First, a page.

Reviewed by Sara Hodon
One Moment, One Morning
by Sarah Rayner
St. Martin’s Griffin
Paperback: 416 pages, December 20, 2011, ISBN-13: 978-1250000194
Life can change in a split second. This is one of those trite expressions that many of us have said, but rarely think about, until one day when the hard truth of this reality impacts our lives directly. When real life comes crashing down, it forces us to think about the heavy issues—life, death, love, self-identity, relationships with others, and just how many lives we touch.
The women in One Moment, One Morning, the debut from novelist Sarah Rayner, find themselves facing these heavy issues head-on in an unlikely place—a commuter train heading to London on an otherwise uneventful Monday morning. Lou, a youth counselor, is sitting across from Karen and Simon, a loving, upwardly-mobile looking couple who are speaking quietly to each other. It’s a typical commute on an ordinary day, until suddenly Simon falls to the floor.
A few cars away, Karen’s best friend, Anna, is unaware that her friends are on the same train, let alone that Simon has collapsed. When the train stops, she is as confused and, frankly, annoyed as her fellow passengers—she’s on her way to work, after all—but has no choice but to wait it out. Anna gets off the train and winds up sharing a cab with Lou. The two women begin chatting, and Lou tells her what she’s just seen. This is how Anna finds out why the train stopped. Later, her friend Karen calls from the hospital and explains that the man who collapsed wasn’t just any man—it was her husband.
The defining moment of the entire novel happens on page 5, yet the remainder of the book is about the three women and how they are all profoundly changed by that moment. Karen, a woman utterly defined by her role of wife and mother, must now learn to live her life as a widow with two young children. Anna, Karen’s sounding board, confidante, and uber-sensible “rock”, has to face some tough decisions about her relationship with an alcoholic. And Lou, the eyewitness to the tragedy, takes Simon’s sudden death as a sign that she should be more honest with herself and others about her lifestyle. Over the course of the novel, all three women become friends, linked by a common tragedy.
It would be easy for these three women to fall into certain stereotypes, but Rayner manages a delicate balance with each character. She gives very little backstory about each woman, including only those details essential to the plot. There are a few flashback scenes which help to provide some context to the action, such as Karen and Simon’s first date, and how Anna met her boyfriend Steve. Rayner says very little about Lou’s past—all we know about her in the present is that she is struggling with keeping her sexuality a secret. She wants to be up front with her family and colleagues, but is worried about repercussions, so she’s kept quiet. But after seeing Simon collapse, and realizing just how fragile life is, she starts to think that maybe keeping quiet is a mistake. Over the course of the novel she slowly reveals the truth about herself to a select few.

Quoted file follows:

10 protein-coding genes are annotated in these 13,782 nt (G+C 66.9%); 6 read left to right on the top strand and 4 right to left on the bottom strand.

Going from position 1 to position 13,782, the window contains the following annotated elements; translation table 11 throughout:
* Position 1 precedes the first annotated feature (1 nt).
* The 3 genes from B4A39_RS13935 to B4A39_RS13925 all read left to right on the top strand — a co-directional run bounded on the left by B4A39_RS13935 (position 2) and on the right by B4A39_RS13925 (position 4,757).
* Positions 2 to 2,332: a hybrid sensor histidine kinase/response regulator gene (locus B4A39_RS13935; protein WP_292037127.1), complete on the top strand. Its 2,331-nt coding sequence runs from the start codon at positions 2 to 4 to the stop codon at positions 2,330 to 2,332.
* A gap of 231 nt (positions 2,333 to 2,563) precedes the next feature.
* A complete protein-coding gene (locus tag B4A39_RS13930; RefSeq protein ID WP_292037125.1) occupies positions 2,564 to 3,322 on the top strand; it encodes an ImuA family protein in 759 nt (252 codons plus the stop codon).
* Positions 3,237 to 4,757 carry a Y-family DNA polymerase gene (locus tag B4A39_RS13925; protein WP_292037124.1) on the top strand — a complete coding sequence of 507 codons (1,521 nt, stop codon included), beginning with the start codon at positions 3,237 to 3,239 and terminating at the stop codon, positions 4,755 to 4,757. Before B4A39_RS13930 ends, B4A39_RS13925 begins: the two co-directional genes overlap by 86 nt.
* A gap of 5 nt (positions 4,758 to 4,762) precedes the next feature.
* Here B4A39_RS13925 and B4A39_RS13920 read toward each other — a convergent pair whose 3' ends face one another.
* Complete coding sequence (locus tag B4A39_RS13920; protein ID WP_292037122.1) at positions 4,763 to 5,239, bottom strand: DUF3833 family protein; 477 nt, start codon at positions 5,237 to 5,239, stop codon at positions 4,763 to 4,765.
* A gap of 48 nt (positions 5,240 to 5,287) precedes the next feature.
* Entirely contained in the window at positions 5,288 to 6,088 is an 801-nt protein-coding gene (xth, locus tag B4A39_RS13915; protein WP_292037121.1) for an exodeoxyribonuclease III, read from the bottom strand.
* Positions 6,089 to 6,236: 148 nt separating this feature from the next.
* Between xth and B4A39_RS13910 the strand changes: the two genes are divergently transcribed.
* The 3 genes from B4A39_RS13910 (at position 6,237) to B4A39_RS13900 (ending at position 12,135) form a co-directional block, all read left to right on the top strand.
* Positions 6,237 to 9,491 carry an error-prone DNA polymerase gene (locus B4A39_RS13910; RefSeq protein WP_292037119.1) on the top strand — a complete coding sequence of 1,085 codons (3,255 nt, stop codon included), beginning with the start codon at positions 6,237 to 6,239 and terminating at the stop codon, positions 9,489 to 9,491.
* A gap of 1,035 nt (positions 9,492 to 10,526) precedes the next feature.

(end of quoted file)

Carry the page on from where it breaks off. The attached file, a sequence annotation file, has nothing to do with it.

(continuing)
The entire novel occurs over the span of a week, starting on Monday with Simon’s collapse and ending with his funeral on Sunday (other than a brief epilogue set a few months later). Rayner does an admirable job of letting her characters go on about their regular lives, yet all three carry the persistent weight of sadness and loss with them, much as we do in real life. It has also been my experience that the immediate mourning period is approximately one week, until after the funeral is over and real life must continue in earnest, so Rayner chose an appropriate time frame, as well.
One thing Rayner didn’t do, which I appreciated, is tie everything up neatly at the end of the novel. At the conclusion, Anna still has some guilt over her boyfriend Steve. Lou meets an attractive woman and they experience immediate sparks, yet the story ends and they’re still getting to know each other—the reader is left wondering if they found “happily ever after”. The one relationship I felt Rayner could have structured a bit differently was that of Anna and Simon. Although Simon is Karen’s husband and Karen is Anna’s best friend, I had the sense that there had been more to Anna and Simon’s relationship at one time. Although Anna is clearly grieving for her friend, at times it seemed the emotion was so profound, perhaps it was something more. Did Anna and Simon have a history of their own? Rayner never says this, but I certainly got that impression. Part of me wanted to keep reading to see if any sordid affairs from the past would come to light.
One Moment, One Morning gives readers the chance to do something few novels do—take a step back and really think of how delicate life is, and how quickly it can change from moment to moment. Rayner writes realistic, relatable characters who are simply trying to deal with the overwhelming feelings sudden change can bring, and she writes them well.
About the reviewer: Sara Hodon’s work has appeared in History, Young Money, WritersWeekly.com, and The Valley: Lebanon Valley College’s Magazine, among others. She is also the “Date and Relate” columnist for Online Dating Magazine (www.onlinedatingmagazine.com). Read more about her trials and triumphs in the writing life on her blog, http://adventuresinthewritinglife.blogspot.com